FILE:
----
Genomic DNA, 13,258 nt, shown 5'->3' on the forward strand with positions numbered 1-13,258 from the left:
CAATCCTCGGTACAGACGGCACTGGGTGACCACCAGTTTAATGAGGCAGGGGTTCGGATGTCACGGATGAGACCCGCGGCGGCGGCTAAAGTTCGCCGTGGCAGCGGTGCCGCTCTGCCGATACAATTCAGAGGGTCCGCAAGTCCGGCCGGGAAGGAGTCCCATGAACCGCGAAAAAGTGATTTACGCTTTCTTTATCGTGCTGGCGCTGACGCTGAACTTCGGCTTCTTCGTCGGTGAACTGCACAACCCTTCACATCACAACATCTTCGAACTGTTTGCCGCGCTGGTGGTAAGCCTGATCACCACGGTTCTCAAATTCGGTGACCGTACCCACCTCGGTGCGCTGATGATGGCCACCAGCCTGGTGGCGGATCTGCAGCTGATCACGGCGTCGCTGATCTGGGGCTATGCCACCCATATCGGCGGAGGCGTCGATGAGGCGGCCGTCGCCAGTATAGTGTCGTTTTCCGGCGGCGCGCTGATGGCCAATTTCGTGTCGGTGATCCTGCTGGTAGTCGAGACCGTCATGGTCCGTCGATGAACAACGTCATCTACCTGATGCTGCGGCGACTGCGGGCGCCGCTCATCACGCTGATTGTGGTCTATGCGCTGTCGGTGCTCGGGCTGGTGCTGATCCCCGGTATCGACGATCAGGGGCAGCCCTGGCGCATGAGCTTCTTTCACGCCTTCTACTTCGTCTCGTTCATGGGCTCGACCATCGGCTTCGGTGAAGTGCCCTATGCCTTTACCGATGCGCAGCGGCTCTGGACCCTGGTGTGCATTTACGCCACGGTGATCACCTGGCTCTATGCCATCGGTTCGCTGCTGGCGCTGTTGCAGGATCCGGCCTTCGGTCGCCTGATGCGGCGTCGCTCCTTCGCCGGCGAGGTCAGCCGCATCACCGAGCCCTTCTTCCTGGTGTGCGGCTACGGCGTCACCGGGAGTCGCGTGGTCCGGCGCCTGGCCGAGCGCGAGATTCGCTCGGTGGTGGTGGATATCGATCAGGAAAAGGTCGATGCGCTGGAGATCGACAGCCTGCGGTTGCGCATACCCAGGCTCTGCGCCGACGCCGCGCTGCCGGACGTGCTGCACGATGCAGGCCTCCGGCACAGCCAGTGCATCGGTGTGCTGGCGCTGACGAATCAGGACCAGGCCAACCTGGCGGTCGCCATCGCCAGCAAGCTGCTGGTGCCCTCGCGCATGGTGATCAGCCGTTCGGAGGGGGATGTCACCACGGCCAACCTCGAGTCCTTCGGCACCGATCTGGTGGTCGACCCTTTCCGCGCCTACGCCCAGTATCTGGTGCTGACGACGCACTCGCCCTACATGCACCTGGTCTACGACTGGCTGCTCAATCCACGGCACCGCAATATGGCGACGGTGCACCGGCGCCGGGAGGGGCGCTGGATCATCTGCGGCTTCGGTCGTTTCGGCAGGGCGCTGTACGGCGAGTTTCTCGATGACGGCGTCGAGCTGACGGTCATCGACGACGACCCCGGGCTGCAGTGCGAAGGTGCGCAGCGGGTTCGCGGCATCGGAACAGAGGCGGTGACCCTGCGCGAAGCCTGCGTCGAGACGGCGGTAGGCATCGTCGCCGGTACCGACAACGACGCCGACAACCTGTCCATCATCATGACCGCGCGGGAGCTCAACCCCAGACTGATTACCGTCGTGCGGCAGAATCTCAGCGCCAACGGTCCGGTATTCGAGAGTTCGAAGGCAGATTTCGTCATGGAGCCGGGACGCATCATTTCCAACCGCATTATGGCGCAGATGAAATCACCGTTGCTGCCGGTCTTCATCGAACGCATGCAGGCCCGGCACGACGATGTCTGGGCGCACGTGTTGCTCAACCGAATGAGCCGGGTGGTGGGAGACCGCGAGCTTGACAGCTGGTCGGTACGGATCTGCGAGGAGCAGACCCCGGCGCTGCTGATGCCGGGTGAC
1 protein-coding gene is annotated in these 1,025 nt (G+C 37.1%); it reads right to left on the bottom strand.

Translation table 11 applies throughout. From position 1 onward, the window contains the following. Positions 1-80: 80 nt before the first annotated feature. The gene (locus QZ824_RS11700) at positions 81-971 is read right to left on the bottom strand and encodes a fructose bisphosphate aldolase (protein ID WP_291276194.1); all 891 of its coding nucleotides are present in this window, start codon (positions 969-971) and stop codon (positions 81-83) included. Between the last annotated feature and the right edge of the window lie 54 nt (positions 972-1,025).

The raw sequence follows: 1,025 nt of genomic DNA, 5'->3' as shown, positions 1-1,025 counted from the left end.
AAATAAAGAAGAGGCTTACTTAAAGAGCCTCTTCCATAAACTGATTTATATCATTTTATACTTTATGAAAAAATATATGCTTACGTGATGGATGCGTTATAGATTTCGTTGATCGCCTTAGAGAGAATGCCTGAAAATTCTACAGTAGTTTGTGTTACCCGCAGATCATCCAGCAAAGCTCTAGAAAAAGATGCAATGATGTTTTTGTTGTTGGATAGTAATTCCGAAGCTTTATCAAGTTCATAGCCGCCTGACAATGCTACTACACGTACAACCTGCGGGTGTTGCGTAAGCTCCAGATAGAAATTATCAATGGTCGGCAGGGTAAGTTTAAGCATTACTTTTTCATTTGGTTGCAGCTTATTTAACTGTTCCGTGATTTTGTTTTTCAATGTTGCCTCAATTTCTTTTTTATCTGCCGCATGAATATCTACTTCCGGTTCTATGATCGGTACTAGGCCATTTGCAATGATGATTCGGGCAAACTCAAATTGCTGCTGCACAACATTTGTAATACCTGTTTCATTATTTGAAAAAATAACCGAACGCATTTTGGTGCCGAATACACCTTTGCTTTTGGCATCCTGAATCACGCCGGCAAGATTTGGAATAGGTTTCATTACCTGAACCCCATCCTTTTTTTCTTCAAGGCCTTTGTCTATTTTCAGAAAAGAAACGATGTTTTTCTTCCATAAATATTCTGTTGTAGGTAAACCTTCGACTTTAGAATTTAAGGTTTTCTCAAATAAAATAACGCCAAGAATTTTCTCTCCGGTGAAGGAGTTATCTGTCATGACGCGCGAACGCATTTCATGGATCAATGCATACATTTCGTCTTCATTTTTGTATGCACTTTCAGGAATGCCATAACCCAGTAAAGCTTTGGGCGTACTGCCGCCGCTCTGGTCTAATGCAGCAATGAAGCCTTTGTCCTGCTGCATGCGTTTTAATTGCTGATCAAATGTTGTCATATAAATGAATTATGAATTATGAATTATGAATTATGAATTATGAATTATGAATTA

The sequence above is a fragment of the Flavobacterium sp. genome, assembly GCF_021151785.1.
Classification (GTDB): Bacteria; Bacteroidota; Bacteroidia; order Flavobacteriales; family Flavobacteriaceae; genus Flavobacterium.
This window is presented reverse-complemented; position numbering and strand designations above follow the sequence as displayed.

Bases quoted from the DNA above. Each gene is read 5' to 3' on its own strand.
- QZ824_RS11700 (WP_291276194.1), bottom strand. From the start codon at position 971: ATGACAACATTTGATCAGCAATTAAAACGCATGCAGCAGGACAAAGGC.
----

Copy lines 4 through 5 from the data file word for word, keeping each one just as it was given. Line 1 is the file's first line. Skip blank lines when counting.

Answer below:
Translation table 11 applies throughout. From position 1 onward, the window contains the following. Positions 1-80: 80 nt before the first annotated feature. The gene (locus QZ824_RS11700) at positions 81-971 is read right to left on the bottom strand and encodes a fructose bisphosphate aldolase (protein ID WP_291276194.1); all 891 of its coding nucleotides are present in this window, start codon (positions 969-971) and stop codon (positions 81-83) included. Between the last annotated feature and the right edge of the window lie 54 nt (positions 972-1,025).

The raw sequence follows: 1,025 nt of genomic DNA, 5'->3' as shown, positions 1-1,025 counted from the left end.